Investigating the use of Machine Learning for Automated Element. Location in Test Automation

Modern web application development is constantly evolving, the increasing demand for online businesses and increased complexity in the development of web applications have increased the importance and necessity for automation testing. Automation testing tools like Selenium, allow testers to automate testing processes across multiple browsers. In order to test the functionality of web elements, Selenium requires the use of web element locators, such as id, name attributes
and XPaths, which are used to select and retrieve elements from the Document Object Model (DOM) using a given query. Despite the numerous benefits that automated testing brings to organizations, certain challenges that may arise in the implementation and maintenance of the automated test suites must be considered [1], as changes to the application under test (AUT) require the automated tests to be updated accordingly ensuring that the tests provide accurate results, which can be perceived as time-consuming and costly.

This study focused on investigating the use of machine learning (ML) techniques trained on a pre-processed dataset of HTML elements to identify particular web elements on e-commerce websites using multiple attributes of the element to locate the element, thus being able to identify the element if changes to the element’s attributes occur. Previous studies have successfully managed to develop a framework that aids in automating web application testing using Machine Learning [2]. The adopted methodology was carried out as follows: Data collection and dataset construction, data preprocessing and feature extraction, classification and integrating the developed model with Selenium.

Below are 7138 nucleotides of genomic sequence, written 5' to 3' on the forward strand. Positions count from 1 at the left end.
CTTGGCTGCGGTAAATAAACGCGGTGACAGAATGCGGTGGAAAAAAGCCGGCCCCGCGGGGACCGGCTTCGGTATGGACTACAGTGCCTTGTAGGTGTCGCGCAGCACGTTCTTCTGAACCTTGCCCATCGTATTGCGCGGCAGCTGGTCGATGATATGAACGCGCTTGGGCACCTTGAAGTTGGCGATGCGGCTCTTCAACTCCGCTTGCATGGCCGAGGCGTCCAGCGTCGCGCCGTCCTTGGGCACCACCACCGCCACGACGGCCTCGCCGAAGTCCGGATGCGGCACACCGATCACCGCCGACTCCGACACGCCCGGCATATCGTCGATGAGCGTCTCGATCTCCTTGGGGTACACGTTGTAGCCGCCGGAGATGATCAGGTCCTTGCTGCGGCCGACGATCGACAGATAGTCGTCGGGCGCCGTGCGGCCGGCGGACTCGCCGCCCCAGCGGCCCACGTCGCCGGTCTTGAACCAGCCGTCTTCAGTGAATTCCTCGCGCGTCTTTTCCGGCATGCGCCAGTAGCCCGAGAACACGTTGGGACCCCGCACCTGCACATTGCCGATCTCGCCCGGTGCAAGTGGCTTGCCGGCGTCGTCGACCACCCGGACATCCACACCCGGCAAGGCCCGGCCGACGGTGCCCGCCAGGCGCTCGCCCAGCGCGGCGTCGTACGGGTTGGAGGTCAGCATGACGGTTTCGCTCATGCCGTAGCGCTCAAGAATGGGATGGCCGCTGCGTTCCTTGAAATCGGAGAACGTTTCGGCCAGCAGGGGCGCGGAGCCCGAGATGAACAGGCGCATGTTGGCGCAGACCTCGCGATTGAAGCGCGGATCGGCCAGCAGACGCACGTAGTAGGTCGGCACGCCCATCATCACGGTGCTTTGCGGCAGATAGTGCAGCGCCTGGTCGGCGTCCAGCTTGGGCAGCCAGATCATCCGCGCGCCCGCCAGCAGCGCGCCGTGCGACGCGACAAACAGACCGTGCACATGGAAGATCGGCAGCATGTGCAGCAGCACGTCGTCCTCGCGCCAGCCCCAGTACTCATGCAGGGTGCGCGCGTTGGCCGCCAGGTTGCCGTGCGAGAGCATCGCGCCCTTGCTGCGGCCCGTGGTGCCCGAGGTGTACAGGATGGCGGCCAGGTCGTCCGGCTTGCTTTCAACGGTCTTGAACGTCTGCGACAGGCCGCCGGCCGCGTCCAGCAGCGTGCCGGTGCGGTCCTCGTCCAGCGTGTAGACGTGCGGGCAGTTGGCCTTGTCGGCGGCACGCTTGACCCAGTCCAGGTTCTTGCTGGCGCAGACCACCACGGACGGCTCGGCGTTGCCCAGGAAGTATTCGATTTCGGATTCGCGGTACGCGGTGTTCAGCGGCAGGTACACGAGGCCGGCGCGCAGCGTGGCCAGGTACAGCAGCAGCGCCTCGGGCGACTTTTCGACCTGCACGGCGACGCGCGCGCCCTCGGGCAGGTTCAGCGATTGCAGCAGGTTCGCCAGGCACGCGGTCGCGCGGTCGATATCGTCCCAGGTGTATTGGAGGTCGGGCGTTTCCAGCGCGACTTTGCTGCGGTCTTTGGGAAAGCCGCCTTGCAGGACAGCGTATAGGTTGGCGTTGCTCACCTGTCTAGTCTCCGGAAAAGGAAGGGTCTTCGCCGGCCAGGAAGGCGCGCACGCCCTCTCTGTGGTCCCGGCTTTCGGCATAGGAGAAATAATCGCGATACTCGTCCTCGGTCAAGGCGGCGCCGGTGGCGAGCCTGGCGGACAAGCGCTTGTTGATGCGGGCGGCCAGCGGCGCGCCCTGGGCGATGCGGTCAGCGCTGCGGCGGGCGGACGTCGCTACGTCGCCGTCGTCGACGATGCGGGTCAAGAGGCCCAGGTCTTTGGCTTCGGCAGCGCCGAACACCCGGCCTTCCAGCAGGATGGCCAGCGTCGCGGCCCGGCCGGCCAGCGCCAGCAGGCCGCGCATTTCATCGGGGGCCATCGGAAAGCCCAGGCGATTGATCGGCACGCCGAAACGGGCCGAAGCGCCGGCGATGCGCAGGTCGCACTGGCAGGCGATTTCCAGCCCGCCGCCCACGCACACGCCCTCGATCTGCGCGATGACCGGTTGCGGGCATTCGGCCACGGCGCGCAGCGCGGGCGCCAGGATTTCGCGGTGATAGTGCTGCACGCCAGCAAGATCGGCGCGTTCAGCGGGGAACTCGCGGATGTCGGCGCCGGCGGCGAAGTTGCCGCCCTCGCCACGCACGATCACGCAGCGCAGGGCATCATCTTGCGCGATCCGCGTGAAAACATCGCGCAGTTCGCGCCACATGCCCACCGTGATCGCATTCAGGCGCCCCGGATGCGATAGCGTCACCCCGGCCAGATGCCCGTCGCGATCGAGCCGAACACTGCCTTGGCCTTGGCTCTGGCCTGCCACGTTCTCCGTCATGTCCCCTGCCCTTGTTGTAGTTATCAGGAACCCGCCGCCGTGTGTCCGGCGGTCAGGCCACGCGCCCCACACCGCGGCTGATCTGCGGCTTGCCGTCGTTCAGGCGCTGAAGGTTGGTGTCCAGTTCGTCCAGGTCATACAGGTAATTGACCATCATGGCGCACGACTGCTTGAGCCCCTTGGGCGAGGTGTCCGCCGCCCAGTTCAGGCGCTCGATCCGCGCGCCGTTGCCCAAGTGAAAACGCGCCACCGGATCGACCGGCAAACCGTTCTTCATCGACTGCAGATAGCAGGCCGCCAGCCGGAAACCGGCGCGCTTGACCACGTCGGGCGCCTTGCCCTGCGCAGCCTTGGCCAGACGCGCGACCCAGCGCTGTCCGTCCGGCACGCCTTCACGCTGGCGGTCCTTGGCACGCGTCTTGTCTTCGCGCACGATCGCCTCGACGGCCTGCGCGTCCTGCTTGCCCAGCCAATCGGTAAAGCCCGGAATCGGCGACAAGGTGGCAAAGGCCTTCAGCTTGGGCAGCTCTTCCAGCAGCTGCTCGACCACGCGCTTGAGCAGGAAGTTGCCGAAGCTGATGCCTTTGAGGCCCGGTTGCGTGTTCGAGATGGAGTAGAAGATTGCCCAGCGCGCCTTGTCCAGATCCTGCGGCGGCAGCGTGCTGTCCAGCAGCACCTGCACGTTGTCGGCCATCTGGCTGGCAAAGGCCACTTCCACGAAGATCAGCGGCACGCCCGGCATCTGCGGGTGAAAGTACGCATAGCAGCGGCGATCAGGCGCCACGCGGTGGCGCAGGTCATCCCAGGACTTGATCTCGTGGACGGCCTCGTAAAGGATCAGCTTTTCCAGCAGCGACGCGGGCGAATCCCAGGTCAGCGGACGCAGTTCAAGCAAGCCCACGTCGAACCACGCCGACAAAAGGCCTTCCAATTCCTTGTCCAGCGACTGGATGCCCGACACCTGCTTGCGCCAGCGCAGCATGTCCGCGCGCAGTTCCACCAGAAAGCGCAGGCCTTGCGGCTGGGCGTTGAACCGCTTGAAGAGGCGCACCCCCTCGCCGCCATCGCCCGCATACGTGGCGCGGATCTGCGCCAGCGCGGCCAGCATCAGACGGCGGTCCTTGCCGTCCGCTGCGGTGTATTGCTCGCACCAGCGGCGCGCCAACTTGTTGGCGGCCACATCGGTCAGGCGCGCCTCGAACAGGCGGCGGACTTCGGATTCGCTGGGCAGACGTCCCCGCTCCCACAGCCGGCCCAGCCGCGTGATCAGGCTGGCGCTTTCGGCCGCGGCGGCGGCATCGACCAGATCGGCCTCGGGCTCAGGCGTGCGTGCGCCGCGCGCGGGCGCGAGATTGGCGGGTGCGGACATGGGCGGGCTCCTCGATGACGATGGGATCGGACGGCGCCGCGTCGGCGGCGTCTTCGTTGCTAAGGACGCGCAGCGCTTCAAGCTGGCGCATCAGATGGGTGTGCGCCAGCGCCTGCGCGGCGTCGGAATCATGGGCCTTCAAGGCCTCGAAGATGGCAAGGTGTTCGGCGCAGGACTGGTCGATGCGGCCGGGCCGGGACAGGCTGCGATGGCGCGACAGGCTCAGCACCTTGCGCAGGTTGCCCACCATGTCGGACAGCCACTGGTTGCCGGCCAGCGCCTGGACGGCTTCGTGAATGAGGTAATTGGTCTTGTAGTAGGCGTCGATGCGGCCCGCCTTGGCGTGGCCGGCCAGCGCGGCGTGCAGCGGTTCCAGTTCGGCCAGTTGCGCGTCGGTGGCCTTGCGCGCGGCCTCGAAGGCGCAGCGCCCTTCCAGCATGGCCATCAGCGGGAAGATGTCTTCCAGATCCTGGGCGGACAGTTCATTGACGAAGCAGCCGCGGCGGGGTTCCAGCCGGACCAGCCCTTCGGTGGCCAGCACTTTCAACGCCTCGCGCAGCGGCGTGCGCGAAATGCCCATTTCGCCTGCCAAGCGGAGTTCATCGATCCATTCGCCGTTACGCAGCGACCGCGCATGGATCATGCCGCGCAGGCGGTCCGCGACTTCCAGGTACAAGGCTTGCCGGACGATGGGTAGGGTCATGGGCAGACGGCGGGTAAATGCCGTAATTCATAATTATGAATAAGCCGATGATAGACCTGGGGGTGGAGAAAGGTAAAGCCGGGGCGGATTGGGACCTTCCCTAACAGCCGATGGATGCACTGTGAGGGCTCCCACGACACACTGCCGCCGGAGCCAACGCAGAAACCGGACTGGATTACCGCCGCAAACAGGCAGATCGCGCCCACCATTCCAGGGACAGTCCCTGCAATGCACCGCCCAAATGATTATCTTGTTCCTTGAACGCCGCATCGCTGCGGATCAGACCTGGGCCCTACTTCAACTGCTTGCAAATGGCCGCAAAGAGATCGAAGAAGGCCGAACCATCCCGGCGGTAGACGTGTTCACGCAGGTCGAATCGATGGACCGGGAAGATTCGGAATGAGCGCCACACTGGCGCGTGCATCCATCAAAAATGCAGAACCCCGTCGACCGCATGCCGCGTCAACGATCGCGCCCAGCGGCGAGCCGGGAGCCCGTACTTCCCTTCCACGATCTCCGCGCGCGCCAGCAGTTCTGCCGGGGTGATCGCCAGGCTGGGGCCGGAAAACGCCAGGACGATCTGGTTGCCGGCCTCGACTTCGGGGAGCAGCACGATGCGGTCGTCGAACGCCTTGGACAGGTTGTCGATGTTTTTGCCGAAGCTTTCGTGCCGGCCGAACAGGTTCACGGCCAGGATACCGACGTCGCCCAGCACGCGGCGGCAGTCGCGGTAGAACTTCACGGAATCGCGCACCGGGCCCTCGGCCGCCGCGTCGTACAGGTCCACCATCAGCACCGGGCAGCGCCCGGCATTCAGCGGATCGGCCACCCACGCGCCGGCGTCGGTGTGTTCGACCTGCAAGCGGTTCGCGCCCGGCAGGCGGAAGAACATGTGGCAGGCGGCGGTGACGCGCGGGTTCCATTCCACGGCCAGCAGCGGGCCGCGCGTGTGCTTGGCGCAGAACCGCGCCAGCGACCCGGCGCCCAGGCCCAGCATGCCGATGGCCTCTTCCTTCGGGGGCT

Throughout the first part of the implementation, a list of e-commerce websites was retrieved from analytical tools using web-scraping tools to extract the list of websites and generate a dataset of the following HTML elements, search field, add to cart buttons, checkout buttons. The generated dataset was then pre-processed which is a way of cleaning the data by tokenizing, lemmatizing and removing stop words from the data. A support vector machine (SVM) model using bag-of-words (BoW) vectors as features was trained. Tests were performed to determine whether the trained model was able to predict a web element and the performance of the classifier was evaluated using the performance metrics, which resulted in satisfactory results.

An API was developed to demonstrate how the trained model can be used with Selenium to generate test cases to test the functionality of a web element. Hence, enhancing web automation testing, as it enables test engineers to use higher-level domain-specific abstractions
instead of identifying web elements using low-level locators, thus simplifying test creation and the automated tests are not affected by any changes to the locators in the AUT.

Figure 1. Architecture of Web Element Classifier


[1] Berner, S., Weber, R. & Keller, R. K. Observations and lessons learned from automated testing.
[2] Duyen Phuc Nguyen, Stephane Maag. Codeless web testing using Selenium and machine learning. ICSOFT 2020: 15th International Conference on Software Technologies, Jul 2020, Online, France .pp.51-60, ff10.5220/0009885400510060ff. Available at:

Student: Kelsey Debono
Course: B.Sc. (Hons.) Computing Science
Supervisor: Dr Mark Micallef